Climbing High 4/7 '17
I can't remember how it started, but last night I went down an internet rabbit hole looking up information about the 1996 disaster on Everest. (Jon Krakauer wrote about it in Into Thin Air.) Well, that led me down the the more wide-rangingly morbid path of reading about other people who've died on Everest - that number is close to 300 since 1922. Most of those bodies remain up there because it's not feasible to remove them - people have literally died, trying. I'm haunted by the fact that some of these bodies serve as landmarks for subsequent climbers.
Just a warning: if you start looking into this topic...you can't avoid seeing photographs of the dead. The most interesting body to me, personally, is that of George Mallory, who ascended and died on Everest in 1924. His body was found in 1999, and it still has most of its flesh. I mean to say, it is not a skeleton. The flesh appears completely bleached white in photographs. (Edit to add: I'm interested because of how well-preserved his body is, not because of who he was.) For context...Mallory is the guy who gave us the phrase, "Because it's there," as an explanation for climbing Everest.
I have zero interest in climbing Everest, or even the more conveniently located (since I live in Seattle) Mt. Rainier, for that matter. I've been up to Camp Muir on Rainier, which is at about 10,200 ft. From there I could see the next leg of the journey that climbers take when they attempt the summit. It becomes a technical climb (as opposed to a "hike") from there - Camp Muir is where summit aspirants spend the night before the final 4,200 ft. push. I still remember looking at the crevasse field on the Cowlitz glacier, which is immediately adjacent to the stone shelter that was built up there in 1921. That view created a pit of pure dread in my stomach. I enjoyed the rest of the day - particularly "boot skiing" down the Muir Snowfield - but that dread haunted me all the way down. I was relieved when my friend Siobhan and I got back to our car. Since then, I haven't been up to anything even approaching that altitude.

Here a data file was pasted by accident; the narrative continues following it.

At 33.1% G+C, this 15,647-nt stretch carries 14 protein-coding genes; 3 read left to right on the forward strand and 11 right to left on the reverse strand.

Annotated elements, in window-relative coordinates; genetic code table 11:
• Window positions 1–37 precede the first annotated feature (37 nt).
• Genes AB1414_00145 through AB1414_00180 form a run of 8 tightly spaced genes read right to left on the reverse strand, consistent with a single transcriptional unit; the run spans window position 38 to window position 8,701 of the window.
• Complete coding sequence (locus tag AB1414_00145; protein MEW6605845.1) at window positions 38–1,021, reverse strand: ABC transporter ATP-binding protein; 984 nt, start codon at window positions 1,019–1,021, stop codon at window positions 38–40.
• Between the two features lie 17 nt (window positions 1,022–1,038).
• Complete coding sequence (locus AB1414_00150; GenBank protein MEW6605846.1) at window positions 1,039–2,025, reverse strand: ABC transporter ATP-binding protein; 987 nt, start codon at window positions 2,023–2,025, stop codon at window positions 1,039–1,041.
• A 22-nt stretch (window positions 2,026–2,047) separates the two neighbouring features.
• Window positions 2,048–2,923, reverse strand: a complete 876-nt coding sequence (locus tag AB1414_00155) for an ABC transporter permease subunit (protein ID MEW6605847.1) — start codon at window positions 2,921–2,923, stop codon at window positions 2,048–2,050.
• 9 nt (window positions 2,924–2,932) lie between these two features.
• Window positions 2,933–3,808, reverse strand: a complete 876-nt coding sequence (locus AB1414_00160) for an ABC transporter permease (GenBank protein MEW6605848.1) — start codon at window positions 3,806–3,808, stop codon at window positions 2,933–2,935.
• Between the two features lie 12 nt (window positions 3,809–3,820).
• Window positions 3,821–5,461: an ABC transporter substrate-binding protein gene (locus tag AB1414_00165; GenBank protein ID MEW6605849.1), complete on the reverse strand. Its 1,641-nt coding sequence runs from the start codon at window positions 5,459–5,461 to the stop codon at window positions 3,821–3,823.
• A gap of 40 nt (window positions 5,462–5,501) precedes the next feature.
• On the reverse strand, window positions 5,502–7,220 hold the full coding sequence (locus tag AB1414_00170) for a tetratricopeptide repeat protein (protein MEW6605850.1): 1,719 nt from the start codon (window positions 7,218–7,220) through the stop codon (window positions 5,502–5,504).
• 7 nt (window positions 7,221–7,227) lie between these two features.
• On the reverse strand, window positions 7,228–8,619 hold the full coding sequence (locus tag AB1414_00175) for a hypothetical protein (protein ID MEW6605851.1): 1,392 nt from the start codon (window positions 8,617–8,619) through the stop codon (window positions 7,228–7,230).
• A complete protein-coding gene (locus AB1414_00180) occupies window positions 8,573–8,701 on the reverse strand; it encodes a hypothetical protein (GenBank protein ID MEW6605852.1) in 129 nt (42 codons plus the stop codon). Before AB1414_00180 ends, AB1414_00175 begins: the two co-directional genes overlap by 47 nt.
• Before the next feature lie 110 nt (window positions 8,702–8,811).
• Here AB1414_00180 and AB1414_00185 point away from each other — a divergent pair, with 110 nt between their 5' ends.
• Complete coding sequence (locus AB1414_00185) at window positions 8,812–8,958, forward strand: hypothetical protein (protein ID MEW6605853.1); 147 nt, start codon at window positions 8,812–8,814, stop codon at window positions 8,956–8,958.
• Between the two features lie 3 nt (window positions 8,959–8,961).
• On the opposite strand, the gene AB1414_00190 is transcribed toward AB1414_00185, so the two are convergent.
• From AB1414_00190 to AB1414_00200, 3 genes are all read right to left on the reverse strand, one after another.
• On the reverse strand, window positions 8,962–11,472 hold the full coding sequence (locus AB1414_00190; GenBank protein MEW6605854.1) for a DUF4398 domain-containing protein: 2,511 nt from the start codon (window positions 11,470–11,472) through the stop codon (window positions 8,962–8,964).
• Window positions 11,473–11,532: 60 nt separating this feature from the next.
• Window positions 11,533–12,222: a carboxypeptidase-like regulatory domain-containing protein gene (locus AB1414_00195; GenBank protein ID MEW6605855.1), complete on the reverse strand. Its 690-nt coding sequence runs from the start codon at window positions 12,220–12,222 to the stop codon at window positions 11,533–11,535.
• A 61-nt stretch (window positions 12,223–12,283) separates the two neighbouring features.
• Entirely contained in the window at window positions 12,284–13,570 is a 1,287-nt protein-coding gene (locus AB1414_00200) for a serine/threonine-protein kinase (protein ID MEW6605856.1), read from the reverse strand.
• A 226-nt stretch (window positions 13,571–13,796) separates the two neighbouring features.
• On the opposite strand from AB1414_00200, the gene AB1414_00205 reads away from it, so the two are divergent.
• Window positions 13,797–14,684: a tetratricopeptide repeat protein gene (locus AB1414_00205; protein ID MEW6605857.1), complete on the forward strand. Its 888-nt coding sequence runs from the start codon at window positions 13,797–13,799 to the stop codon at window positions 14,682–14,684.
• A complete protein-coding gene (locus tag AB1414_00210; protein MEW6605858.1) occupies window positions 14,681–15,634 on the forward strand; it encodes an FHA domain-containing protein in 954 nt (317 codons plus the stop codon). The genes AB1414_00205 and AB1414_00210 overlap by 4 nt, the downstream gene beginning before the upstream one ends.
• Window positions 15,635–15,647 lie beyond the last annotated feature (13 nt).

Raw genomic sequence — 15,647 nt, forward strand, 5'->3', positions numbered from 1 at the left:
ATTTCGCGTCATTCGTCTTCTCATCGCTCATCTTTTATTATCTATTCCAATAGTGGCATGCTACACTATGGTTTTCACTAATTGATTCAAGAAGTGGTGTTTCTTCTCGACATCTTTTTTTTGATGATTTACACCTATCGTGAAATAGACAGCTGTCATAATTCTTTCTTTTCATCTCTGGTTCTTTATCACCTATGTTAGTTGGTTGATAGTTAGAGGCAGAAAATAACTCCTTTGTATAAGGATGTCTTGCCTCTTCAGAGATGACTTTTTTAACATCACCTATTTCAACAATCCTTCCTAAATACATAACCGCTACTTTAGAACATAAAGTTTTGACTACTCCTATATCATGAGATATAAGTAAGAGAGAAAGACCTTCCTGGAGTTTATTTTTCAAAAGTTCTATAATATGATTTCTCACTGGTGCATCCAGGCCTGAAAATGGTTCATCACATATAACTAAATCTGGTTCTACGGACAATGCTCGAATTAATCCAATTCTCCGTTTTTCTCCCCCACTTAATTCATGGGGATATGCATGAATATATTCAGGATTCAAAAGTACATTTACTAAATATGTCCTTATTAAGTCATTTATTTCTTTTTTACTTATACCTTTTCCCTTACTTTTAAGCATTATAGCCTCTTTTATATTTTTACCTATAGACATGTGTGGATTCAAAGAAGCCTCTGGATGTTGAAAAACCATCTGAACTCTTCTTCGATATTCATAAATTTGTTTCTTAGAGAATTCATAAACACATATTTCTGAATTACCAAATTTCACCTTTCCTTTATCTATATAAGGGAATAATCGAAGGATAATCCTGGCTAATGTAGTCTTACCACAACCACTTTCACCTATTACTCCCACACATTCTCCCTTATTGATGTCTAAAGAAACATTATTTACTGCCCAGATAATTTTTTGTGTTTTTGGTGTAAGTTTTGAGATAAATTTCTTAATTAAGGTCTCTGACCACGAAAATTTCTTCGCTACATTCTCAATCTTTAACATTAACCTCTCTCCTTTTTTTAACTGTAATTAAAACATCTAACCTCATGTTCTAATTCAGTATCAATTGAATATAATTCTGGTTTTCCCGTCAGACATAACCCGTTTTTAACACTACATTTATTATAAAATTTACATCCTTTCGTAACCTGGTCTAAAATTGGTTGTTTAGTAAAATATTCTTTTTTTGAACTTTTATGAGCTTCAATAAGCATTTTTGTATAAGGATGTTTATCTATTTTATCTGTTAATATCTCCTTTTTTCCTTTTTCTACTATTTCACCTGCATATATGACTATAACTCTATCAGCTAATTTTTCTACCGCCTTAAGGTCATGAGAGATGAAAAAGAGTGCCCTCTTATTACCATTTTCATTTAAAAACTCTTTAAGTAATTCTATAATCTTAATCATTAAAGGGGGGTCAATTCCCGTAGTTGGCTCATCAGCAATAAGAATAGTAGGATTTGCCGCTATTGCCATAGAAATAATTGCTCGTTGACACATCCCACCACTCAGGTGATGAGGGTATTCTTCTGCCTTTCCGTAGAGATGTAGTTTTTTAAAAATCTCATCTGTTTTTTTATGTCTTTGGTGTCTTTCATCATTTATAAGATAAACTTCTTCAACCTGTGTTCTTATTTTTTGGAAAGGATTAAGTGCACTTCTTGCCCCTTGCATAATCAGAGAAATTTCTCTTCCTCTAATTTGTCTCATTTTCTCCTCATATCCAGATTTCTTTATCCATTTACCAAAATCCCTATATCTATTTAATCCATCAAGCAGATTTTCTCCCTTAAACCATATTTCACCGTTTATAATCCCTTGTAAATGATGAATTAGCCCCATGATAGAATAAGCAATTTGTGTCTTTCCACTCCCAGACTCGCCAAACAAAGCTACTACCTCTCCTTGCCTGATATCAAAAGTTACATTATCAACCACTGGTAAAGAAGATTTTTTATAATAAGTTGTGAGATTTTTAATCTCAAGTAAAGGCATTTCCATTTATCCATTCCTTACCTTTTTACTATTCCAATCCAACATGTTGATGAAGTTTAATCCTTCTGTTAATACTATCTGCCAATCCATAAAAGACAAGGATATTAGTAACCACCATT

Another memory from that climb that sticks: how it feels, physically, to ascend above ~8500ft. where the oxygen deprivation starts to become very noticeable. It's a weird experience: working so hard; fighting for breath while making very little progress.
Mt. Everest is 29,029 ft. at its highest point. That is 3.4 times the altitude at which I started experiencing oxygen depletion on my way to Camp Muir. Climbers hang out for days at severeal different points in order to acclimatize to the altitude. Those who undertake that climb know that death is a serious risk, they feel the lack of oxygen, and yet they continue on up anyway.
I can't get my head around it: the desire just to attempt the summit of Everest, the persistence necessary to weather the extreme oxygen deprivation - to say nothing of the cold - and then passing all of those bodies along the way. To keep going, despite all of that.
Just to be clear: I don't think it takes courage or heroism to climb Mt. Everest - nor would I call it "ambition," exactly. It certainly takes desire and persistence. Also required: a downright pathological degree of hubris - verging on stupidity, in my opinion. I also don't begrudge anyone who chooses to make the attempt. Mostly I don't. I have serious questions for the ones who climb up that high when they have small children at home. Everyone leaves loved ones behind, but children are different. Dependents.
Why am I so fascinated by the stories, then? Why do they have the power to lead me down rabbit holes?